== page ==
Published on May 8th, 2017 | by Nicolas Zart0
The Electric MotoGP Is Finally Coming!
May 8th, 2017 by Nicolas Zart
Electric single-seater with Formula E — check. Electric rally racing Paris-Dakar and Baja, California — check. Electric Hillclimb Pikes Peak — check. Isle of Man TT Zero — check. Electric sedan racing — almost check. So when are we finally going to have an electric MotoGP? By 2019!
The Electric MotoGP Is Coming!
Racing might not be for everyone, but one thing it does very well is advertise a given technology. So, what would be better than racing electric vehicles (EV) in order to advertise their inherent qualities?
I’ve been waiting for an electric MotoGP for a decade. Why motorcycles? Because motorcycles have pushed EVs a great deal, and most of the time in a discreet way. Think of Zero Motorcycles and its humble beginnings. These bikes have been raced in many places, including Pikes Peak for the past few years. Private teams such as Harlan’s Hollywood Electric has more than once dipped into his pocket to race and bring electric bikes into the public view.
Why race motorcycles? Because in these days of fractions-of-second wins and clinical-like surgery of modern racing, motorcycle racing is still the ultimate racing sport. A rider, a layer of leather, and a wildly powerful motorcycle that you need to tame even in a straight line.
Richard Hatfield already put over 20 seconds in front of the best Ducati with his wild LS 218 electric motorcycle at the 2013 Pikes Peak. When he walked back from the finish line, he smiled as he looked at me and said he felt vindicated!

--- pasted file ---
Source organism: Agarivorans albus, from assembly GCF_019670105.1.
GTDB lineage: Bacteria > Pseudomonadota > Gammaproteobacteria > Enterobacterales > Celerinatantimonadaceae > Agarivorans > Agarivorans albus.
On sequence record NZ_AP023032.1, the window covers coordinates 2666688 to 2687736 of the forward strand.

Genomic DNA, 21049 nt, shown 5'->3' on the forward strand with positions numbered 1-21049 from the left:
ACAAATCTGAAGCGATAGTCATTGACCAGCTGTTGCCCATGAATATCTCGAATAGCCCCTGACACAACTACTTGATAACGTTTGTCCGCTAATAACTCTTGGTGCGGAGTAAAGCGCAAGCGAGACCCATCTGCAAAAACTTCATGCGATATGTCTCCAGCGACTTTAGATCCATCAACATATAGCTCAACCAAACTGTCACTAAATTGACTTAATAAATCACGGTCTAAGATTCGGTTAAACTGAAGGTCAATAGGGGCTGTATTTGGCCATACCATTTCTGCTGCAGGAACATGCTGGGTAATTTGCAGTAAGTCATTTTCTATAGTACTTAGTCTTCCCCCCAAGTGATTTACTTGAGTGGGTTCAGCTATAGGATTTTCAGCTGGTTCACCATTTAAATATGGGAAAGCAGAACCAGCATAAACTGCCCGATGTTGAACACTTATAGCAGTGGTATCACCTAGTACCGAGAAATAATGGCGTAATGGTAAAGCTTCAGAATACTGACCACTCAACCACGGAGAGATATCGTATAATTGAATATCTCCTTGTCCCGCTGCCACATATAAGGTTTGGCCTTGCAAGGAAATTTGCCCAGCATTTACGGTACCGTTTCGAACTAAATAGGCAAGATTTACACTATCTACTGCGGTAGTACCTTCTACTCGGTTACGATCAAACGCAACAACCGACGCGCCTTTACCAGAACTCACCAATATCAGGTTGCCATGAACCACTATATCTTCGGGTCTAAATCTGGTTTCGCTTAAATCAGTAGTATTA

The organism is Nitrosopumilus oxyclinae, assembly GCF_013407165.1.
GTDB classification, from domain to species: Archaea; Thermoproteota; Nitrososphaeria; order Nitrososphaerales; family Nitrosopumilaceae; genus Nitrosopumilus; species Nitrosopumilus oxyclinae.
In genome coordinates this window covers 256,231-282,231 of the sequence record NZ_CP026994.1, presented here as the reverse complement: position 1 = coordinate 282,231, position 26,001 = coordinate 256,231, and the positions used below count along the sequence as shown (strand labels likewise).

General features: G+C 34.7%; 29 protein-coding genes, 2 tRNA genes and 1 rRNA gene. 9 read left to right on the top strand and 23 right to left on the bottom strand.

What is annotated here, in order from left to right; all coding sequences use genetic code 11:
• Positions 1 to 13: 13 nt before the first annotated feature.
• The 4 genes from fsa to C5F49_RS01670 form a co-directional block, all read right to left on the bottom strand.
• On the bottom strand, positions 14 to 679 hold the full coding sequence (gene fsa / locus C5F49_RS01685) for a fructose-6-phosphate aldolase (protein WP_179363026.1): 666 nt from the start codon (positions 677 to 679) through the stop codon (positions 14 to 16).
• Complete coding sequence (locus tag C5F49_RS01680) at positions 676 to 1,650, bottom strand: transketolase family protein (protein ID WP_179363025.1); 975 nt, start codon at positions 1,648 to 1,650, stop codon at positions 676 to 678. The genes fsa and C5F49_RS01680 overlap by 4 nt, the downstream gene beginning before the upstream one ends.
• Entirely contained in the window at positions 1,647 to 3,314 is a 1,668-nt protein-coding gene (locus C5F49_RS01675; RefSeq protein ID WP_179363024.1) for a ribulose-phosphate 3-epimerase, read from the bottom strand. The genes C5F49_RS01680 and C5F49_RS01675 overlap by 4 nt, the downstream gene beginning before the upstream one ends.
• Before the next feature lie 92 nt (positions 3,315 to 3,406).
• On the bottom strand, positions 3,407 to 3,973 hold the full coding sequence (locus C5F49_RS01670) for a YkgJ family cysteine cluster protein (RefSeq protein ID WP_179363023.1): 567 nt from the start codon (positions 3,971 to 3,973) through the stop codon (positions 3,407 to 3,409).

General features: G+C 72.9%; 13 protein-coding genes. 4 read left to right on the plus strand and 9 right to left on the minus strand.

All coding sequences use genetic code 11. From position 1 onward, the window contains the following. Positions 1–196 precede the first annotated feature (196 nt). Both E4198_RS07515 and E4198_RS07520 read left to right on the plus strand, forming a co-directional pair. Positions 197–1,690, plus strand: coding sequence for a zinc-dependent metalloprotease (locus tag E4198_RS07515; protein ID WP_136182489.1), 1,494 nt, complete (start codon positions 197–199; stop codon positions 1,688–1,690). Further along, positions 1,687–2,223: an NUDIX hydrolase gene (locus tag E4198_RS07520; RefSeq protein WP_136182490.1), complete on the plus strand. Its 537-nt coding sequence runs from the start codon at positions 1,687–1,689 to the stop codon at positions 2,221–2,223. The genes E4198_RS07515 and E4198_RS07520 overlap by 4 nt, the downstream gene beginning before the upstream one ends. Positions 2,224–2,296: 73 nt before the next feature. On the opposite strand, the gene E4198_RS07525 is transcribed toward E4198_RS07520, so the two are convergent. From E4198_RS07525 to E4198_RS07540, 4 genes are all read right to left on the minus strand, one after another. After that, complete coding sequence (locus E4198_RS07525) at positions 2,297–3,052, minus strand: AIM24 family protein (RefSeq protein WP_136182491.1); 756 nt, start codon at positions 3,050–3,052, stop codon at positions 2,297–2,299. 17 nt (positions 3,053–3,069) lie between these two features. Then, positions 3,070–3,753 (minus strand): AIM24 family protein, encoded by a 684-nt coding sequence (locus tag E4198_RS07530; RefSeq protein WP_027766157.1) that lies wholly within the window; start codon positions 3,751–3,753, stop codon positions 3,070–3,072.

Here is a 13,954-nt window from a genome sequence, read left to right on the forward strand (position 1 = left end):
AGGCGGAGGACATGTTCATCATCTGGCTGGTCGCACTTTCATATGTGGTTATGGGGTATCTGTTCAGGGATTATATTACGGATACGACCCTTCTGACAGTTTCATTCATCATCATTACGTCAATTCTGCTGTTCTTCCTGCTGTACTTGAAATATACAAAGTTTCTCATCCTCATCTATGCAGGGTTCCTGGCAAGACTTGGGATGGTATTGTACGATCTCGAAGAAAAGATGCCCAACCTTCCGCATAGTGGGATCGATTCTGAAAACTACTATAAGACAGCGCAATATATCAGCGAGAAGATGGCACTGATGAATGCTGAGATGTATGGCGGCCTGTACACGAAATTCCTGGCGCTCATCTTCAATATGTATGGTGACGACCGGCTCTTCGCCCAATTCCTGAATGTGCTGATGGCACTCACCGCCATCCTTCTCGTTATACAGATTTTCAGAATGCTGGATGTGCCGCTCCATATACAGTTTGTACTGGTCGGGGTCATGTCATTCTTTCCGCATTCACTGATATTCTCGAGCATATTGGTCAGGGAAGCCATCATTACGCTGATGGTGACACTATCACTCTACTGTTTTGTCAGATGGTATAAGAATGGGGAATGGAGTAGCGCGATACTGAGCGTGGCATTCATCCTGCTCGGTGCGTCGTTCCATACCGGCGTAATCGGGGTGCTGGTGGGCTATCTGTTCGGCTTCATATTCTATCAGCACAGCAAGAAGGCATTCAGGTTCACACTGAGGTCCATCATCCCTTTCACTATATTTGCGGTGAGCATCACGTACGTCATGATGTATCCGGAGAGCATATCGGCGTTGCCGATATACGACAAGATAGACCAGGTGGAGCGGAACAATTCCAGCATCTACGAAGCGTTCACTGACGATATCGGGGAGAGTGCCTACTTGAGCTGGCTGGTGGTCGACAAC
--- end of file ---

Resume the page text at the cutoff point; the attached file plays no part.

Up until then, we had the Isle of Man TT Zero, which by the way is coming up May 27 to June 9, 2017. It gives us a taste of what an electric MotoGP could look like.
In a dramatic step forward for electric racing, there was also the announcement and birth of Formula E — Alejandro Agag and Lucas de Grassi came to Long Beach, California, in 2014 to announce the new series. Alejandro told me he couldn’t believe they pulled it off in fewer than two years. Lucas smiled and said, when all cars are on the track, it reaches the same decibel as one Formula 1 race car. I asked when we would see a motorcycle race series. No one could answer.
Finally, the much-awaited-for electric motorcycle series is hinting at as many as five MotoGP races by 2019.
Electric MotoGP — What’s To Get Excited About?
Electric motorcycles racing around at 200 km/h (~125 mph) should give us 10 laps of proof that EVs can race in almost any form. A few independent teams will show up and push the electric racing boundaries even further. We’ve seen the same thing with Formula E. If you need a primer, check out Charge, which will give you a great idea of the pioneering years of racing electric bikes. It always left me deeply hungry for more.
Electric Motorcycle Racing Will Be Clean
Formula E uses a carbon-neutral glycerine called Aquafuel to fuel the generators that charge the cars between sessions. When I spoke to Paul Day, CEO and founder of Aquafuel Research, he did confirm drinking it. The new MotoGP support series follows that spirit but uses something more common — solar panels.
Carmelo Ezpeleta, who is pushing an all-electric MotoGP series, says that the first season could happen as early as 2019. So far planned as a support series for the regular MotoGP, 18 electric bikes will be on the grid and we could see as many as 5 races in the opening season. Four manufacturers offered to supply electric bikes for the electric championship.
The series will follow the same approach as Formula E used early on, one-make motorcycles with the same power, battery life, and technology. It’s a smart way to get the series going, as the rider and team will make the difference. As an incentive, leading Moto2 teams will be given slots on the grid to invite to participate in the all-electric race.
One question still remains, though: When are we going to see a Sports Prototype electric race? Sports Prototype is perfect for electric racing. Interviewing the pioneer in this field at EVS26 in 2013, Sir Paul Drayson brought his highly converted Lola, now called the B12 69/EV, and asked where the competition was? I’m eagerly awaiting to see where it is.
In the meantime, we can rejoice that we will finally see an electric MotoGP soon.